All real comic book fans know that Marvel’s “The Mighty Avengers” is the embodiment of teamwork and that they are Marvel’s answer to DC’s “Justice League”. Truth be told, the DCU JLA animated series was successful because it borrowed elements from this comic book. Why is “The Avengers” so successful? Well, because it had a more human approach. Those of you who are familiar with Marvel comics’ “earth’s mightiest heroes” would also be familiar with “The Masters of Evil”; a band of superhuman villains originally founded by Baron Zemo to have revenge against Captain America.
Well, almost ten years ago, Marvel launched the comic book called “Thunderbolts” by then Avengers writer Kurt Busiek. This title reunited Zemo’s son with several members of the “Masters of Evil”; only this time, they are former outlaws who are looking for redemption. AVENGERS UNDER SIEGE may well be seen as the secret origin of the Thunderbolts. Written by Roger Stern, illustrated by John Buscema and inked by Tom Palmer; the three have come up with a home grown threat for the Avengers amid the Fire Demons of Surtur, The Dire Wraiths and the threat of Annihilus in the mid-1980’s.
This collection has the issues of Avengers vol. one, numbers 270, 271 and 273-277.
Baron Helmut Zemo is the son of Heinrich Zemo; one of the Capt. America’s most relentless foes until he met his death in combat with the Living Legend. Zemo is a master strategist and has no use for the restraints of society. He has brought together more than a dozen of the most powerful super-villains on Earth to lay siege on the Avengers.
During this time, the mighty Avengers consists of a very powerful line up: Captain America, Hercules, The Sub-Mariner, Captain Marvel (now called Photon), The Black Knight and the Wasp. Preying on their differences, he will divide and conquer the planet’s most powerful united force. Outsmarting their mansion’s defense systems, he will bring the fight to their front door. This is a story that breaks all rules…including the Avenger’s own butler.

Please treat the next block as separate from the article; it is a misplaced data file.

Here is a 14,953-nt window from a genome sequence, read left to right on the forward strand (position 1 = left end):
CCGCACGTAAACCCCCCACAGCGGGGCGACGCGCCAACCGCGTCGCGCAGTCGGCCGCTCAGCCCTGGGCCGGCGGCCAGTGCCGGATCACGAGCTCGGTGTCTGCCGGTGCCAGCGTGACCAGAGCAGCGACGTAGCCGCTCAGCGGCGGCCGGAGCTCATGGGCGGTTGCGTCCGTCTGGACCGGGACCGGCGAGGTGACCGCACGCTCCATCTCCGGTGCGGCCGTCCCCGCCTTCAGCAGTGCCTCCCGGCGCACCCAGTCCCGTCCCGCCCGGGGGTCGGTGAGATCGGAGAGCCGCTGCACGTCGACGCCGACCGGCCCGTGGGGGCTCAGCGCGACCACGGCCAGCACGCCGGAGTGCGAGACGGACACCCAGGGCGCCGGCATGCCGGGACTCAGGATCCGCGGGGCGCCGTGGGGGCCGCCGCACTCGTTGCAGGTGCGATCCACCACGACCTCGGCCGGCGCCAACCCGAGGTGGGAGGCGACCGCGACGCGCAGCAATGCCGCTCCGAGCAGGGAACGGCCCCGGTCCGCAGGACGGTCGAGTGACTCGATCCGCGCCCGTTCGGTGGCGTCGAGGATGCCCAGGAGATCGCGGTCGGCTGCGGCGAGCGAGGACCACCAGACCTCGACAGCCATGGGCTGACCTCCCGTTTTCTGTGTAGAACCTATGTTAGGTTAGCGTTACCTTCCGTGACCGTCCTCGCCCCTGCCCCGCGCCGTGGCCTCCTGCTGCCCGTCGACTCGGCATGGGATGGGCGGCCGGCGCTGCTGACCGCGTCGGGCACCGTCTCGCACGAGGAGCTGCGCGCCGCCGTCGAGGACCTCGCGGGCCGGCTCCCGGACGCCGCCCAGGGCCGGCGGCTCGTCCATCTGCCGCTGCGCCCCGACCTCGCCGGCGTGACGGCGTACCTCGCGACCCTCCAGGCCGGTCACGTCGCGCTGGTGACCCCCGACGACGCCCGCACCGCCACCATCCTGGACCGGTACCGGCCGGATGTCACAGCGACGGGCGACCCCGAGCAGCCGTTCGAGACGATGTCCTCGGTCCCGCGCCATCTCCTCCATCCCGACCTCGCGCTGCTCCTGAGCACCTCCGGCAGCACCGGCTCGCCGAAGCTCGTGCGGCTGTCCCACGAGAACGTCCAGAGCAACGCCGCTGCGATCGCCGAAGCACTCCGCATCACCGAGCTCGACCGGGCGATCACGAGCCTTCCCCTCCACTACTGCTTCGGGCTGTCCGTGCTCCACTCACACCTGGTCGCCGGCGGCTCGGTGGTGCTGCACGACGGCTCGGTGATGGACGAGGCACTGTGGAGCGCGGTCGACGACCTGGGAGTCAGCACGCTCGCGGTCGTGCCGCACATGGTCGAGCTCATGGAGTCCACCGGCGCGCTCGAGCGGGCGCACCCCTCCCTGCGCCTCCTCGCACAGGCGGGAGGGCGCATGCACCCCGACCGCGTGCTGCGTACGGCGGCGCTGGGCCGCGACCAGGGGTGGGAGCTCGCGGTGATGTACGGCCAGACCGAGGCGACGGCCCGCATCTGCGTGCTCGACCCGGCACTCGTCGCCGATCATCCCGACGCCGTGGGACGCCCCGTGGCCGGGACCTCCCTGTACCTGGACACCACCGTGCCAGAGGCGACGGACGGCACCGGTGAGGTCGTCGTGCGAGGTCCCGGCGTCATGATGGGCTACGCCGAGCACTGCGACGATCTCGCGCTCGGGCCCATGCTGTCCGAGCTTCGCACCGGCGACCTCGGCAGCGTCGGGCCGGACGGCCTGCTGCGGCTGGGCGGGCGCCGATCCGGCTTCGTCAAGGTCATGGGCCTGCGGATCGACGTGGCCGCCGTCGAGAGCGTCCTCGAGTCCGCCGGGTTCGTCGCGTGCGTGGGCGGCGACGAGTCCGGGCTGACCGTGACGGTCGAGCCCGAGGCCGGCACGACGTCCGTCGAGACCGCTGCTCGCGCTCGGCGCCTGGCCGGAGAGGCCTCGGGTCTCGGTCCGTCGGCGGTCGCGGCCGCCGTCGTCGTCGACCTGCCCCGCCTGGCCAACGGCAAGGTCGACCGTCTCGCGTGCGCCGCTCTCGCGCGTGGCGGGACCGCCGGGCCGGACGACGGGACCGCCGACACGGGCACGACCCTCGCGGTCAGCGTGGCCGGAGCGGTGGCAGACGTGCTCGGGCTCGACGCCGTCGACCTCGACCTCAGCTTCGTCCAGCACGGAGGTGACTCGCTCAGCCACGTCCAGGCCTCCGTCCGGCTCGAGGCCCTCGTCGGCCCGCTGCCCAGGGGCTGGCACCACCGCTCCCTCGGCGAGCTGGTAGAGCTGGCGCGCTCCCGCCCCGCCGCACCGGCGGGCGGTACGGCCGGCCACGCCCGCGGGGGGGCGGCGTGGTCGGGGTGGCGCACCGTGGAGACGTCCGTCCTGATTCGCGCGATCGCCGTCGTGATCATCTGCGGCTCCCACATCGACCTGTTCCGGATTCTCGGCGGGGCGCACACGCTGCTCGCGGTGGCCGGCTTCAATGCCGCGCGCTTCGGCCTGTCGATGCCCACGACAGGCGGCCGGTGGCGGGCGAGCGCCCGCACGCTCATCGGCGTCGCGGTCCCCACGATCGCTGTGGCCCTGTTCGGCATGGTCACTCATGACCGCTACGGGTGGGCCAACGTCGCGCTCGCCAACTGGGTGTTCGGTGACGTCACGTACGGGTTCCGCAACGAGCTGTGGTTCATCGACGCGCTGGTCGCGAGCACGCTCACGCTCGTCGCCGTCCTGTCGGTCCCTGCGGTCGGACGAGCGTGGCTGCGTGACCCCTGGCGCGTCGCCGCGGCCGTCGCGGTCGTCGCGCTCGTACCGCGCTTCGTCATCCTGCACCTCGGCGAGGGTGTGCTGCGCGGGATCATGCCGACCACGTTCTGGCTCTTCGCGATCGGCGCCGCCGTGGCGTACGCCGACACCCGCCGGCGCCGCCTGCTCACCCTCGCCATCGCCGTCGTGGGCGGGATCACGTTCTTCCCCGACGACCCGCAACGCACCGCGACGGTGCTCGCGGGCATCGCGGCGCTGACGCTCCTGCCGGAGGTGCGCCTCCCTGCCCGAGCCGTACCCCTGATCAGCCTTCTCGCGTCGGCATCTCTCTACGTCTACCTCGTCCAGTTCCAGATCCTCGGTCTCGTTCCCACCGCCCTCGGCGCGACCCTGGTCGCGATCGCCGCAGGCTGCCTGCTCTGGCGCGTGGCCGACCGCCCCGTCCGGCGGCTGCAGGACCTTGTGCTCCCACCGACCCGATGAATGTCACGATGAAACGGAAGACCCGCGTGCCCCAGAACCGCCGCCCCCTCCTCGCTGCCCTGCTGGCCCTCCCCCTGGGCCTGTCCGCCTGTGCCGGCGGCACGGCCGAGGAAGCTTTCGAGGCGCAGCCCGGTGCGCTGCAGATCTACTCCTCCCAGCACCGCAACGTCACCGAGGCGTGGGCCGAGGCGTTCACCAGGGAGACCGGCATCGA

I loved this story arc; because this was a time when the unspoken rules of the Avengers were all broken: 1) No intelligent foe would assault their own headquarters 2) Jarvis, the butler is off limits to severe physical abuse 3) A group of villains can only band together to match the number of the current Avengers roster. These are unspoken rules that most writers (if not all) have practiced for many decades. Roger Stern’s writing was inspired as he thought that the past incarnations of the “Masters” founded by Zemo, Ultron and even Egghead were just so easily beaten. This time around, Stern thought that the best way to defeat this band of heroes was not just to match their number but OUTNUMBER them. After all, these are the bad guys and bad guys should play dirty. Why match when you can outman, outnumber and overpower six of earth’s mightiest heroes? Roger Stern had a great idea and he executed it very well.
From the pages of Thor hails The Absorbing Man, Mr. Hyde, the Wrecker and his Wrecking Crew and the Grey Gargoyle. From the previous “Masters” group came Moonstone and Tiger Shark. From the pages of Secret Wars come Titania and from recent encounters come Blackout, Screaming Mimi, Whirlwind, Yellowjacket, Goliath and the Fixer. These were arguably the most powerful band of superhuman terrorists ever assembled. I was also impressed that all sixteen villains had a strong connection to the Masters and had a grudge against the Avengers.
Stern wanted to have a story that had the accuracy and the cleverness needed to convince the reader that the “Masters” had a carefully planned out strategy. In the first three chapters, we see the sinister band spy on the Avengers, recruit and plant the seeds of dissent among the members to catch them off guard to better humiliate them. Hercules had a growing resentment in following the Wasp‘s leadership; that increased his natural carelessness. The Black Knight has been infatuated with the Wasp that made him confused and jealous with the appearance of Paladin. Captain America is kept busy fighting other secret members of the “Masters”. The Sub-Mariner is busy with his own affairs. The assault was a product of perfect planning and timing as the heroes were brought to their knees.